The year 2012 was a mixed bag of achievements and failures in the health sector.
Dengue cases on the rise
The Aedes mosquito infected 469 persons and claimed one life. The dengue menace gave a tough time to both the patients and hospital staff. As the count of dengue cases continued to rise, the OPDs and emergencies of private and government hospitals ran out of beds. In some cases, patients had to wait for two days to get admitted.
Doctors also came across a few cases which they termed as "the rarest of the rare." Of the five such cases, two were of pregnant women wherein one underwent an abortion and the other a C-section surgery.
The other cases were of a 22-year-old girl who lost her vision in a case of dengue haemorrhagic fever, while a 10-year-old girl suffered multi-organ dysfunction after she tested positive for dengue.
Dengue kept public health officials on their toes all through the year. In 2011, the department had declared an epidemic as the dengue count had reached 156 with three deaths.
However, there was constant disparity in the figures of dengue cases provided by the health department and private hospitals. While private hospitals stated that dengue cases had crossed the 1,000 mark with six deaths, official records tagged the figure at 469 cases with one death. The health department also put the figures of malaria cases at 635 and swine flu at six.
Two new facilities opened
Fortis Memorial Research Institute (FMRI), Sector 44, was launched on October 29. It is a 1,000-bed facility with 400 doctors and more than 1,000 nurses. FMRI's specialties are cardiology, orthopaedics, organ transplant, robotic surgery, cosmetic surgery and stem cell therapy. St Stephens in DLF Phase-3 was launched on November 30. The city also got its stem cell bank - LifeCell International - on December 18 at Manesar. The facility can hold up to two lakh stem cell samples and will be available for umbilical cord stem cell banking and menstrual stem cell banking.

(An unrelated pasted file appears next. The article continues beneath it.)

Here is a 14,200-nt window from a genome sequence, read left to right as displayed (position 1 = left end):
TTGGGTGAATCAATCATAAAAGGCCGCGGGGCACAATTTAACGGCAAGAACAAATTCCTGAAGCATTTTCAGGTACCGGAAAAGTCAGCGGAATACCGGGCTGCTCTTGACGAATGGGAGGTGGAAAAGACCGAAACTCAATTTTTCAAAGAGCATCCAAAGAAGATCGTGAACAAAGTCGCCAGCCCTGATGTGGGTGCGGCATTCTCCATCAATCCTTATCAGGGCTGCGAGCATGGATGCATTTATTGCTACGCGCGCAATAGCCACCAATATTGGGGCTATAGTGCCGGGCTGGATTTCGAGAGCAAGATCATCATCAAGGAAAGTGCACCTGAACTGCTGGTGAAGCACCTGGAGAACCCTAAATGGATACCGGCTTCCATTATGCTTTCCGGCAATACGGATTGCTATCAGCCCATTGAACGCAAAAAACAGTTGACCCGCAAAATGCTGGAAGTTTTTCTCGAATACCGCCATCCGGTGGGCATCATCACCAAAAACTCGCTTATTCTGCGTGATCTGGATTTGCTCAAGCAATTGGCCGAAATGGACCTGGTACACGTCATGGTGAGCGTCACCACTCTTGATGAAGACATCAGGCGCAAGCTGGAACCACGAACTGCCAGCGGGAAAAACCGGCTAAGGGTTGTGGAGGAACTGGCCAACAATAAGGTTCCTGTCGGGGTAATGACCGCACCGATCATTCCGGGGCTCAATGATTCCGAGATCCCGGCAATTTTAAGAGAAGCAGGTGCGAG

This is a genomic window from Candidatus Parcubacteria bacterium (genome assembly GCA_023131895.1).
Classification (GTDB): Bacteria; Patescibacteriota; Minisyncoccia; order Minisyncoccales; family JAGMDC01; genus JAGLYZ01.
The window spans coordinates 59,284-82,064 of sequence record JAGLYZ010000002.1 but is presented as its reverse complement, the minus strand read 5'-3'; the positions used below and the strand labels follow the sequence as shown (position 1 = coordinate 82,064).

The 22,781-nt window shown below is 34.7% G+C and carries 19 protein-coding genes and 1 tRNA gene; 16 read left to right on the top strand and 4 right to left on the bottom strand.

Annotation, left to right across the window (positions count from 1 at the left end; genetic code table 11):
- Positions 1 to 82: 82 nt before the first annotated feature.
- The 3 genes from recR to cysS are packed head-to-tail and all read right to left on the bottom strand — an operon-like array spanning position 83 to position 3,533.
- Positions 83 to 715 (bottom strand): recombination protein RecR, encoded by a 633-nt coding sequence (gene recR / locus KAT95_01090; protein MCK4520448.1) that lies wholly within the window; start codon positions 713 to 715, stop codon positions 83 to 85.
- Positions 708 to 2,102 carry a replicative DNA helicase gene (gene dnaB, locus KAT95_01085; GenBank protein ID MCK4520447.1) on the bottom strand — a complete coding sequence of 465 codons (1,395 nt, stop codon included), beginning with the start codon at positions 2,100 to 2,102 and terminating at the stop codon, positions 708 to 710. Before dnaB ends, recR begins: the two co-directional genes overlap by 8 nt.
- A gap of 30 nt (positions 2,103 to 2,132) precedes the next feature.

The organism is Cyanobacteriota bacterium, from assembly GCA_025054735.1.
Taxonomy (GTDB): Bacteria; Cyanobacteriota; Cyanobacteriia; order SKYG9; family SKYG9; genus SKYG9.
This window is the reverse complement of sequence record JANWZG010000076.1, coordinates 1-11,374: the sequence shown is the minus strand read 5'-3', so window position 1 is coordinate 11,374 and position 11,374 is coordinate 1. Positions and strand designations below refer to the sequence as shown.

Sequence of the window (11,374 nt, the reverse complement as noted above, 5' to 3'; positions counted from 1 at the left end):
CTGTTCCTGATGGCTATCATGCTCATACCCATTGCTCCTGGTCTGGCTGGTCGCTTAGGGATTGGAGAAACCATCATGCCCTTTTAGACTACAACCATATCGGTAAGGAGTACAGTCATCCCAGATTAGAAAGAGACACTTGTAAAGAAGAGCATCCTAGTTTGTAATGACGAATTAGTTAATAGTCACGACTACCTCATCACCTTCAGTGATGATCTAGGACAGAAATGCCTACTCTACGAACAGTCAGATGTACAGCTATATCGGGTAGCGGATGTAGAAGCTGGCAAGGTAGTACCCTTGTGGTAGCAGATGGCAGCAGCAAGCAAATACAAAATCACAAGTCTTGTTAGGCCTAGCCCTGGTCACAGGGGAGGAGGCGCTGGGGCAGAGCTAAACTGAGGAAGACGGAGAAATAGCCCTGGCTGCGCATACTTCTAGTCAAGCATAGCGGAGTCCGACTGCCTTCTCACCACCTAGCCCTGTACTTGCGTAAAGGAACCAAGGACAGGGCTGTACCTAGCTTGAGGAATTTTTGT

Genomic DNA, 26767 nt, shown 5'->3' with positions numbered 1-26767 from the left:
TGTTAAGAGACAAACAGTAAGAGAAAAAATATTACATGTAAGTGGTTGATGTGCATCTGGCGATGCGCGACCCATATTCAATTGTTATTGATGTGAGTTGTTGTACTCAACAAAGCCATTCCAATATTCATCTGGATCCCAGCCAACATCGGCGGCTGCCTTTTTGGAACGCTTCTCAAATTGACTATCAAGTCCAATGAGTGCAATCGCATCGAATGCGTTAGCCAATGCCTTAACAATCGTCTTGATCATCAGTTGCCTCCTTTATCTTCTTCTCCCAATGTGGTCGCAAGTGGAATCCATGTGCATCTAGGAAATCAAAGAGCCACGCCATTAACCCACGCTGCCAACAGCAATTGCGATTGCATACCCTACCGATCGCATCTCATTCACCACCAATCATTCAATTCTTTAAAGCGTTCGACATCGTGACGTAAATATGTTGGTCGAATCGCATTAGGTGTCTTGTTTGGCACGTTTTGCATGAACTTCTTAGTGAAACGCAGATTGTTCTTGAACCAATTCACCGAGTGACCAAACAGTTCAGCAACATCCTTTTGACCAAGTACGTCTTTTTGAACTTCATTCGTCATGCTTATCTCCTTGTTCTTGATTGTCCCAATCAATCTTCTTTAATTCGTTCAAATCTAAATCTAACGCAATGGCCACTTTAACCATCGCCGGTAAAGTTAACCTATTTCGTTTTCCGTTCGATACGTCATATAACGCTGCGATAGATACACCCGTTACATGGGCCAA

Sought-after healthcare hub
Anti-corruption crudaser Anna Hazare was admitted at Medanta - The Medicity in January this year. He was treated for hypertension and blood pressure. He was again admitted in the ICU on December 7 after he complained of weakness and acidity. One of Ponty Chadha's security guards was also admitted in a city hospital following the shootout in South Delhi on November 17. Former prime minister IK Gujral died at Medanta on November 30. He was being treated for acute pulmonary oedema and was on ventilator.
80 foreign patients died at hospitals
Eighty foreign nationals died at various multi-specialty hospitals this year. A majority of them were from Iraq, Afghanistan and Nigeria. All of them were admitted for tertiary care ailments. On an average, more than 20, 000 foreigners visit the city for tertiary treatments every year. In 2011, as many as 80 foreign nationals had arrived to seek medical treatment.
Civil hospital outsources staff
The Class 4 employees at city hospitals are being outsourced. This reduces accountability and allows the influx of unskilled workers to deal with patients. Lessons need to be learnt from the ICU malfunction at the Sushrut Trauma Centre in New Delhi. At the Civil Hospital, the oxygen supply facility is managed by home-trained Class 4 staff.
Civil hospital for NABH accreditation
In an effort to meet the standards of the National Accreditation Board of Health (NABH); the Civil Hospital has been upgrading its departments such as paramedics, sanitation, security, computer operators etc.